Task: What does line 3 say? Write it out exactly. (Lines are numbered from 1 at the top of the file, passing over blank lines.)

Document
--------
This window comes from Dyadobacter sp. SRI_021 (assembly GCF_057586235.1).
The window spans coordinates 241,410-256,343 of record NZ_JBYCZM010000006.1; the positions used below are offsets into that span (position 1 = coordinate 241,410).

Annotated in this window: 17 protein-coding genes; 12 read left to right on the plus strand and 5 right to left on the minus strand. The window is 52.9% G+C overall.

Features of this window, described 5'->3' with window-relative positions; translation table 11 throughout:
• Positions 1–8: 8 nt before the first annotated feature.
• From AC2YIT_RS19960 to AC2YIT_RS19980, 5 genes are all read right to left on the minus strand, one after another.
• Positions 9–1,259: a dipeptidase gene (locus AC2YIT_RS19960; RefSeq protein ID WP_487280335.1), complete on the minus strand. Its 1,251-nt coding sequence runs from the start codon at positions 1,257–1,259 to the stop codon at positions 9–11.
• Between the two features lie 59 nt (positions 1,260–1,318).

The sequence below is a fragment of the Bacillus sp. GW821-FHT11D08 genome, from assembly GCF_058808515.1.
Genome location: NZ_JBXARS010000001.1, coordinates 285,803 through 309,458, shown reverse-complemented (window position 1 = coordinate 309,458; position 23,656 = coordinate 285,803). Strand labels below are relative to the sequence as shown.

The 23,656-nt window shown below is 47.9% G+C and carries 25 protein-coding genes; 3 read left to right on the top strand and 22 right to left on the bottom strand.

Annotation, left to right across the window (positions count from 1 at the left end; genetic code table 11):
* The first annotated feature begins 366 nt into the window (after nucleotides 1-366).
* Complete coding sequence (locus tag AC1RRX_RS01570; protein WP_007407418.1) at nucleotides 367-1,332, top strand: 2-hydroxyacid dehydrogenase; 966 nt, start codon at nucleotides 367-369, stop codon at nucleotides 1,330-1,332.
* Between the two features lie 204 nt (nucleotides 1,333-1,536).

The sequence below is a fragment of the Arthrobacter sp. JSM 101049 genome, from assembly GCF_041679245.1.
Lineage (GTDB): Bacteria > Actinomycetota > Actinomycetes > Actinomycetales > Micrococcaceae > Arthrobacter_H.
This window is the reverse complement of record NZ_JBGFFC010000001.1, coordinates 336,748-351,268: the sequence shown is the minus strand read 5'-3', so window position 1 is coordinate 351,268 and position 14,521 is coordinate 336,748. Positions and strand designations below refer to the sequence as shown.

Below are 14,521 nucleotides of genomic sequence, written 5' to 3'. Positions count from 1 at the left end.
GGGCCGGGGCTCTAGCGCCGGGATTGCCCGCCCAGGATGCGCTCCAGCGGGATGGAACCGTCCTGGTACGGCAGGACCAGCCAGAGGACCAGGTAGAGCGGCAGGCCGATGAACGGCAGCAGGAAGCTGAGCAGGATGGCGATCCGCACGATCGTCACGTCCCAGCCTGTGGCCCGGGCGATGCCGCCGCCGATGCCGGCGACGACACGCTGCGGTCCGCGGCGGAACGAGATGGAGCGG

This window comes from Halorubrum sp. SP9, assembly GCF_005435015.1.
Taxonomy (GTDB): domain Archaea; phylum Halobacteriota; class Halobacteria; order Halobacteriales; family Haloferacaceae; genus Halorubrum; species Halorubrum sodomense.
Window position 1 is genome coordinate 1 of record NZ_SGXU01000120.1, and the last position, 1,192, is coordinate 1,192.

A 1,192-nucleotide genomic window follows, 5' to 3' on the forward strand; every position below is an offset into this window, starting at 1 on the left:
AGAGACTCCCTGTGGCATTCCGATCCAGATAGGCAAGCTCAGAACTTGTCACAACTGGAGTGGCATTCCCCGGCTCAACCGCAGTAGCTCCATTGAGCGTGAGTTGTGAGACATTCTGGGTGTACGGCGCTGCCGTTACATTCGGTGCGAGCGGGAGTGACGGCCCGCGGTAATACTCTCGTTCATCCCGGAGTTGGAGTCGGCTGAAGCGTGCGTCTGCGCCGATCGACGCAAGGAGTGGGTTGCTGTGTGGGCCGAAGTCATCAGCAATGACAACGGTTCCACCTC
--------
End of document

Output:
Annotated in this window: 17 protein-coding genes; 12 read left to right on the plus strand and 5 right to left on the minus strand. The window is 52.9% G+C overall.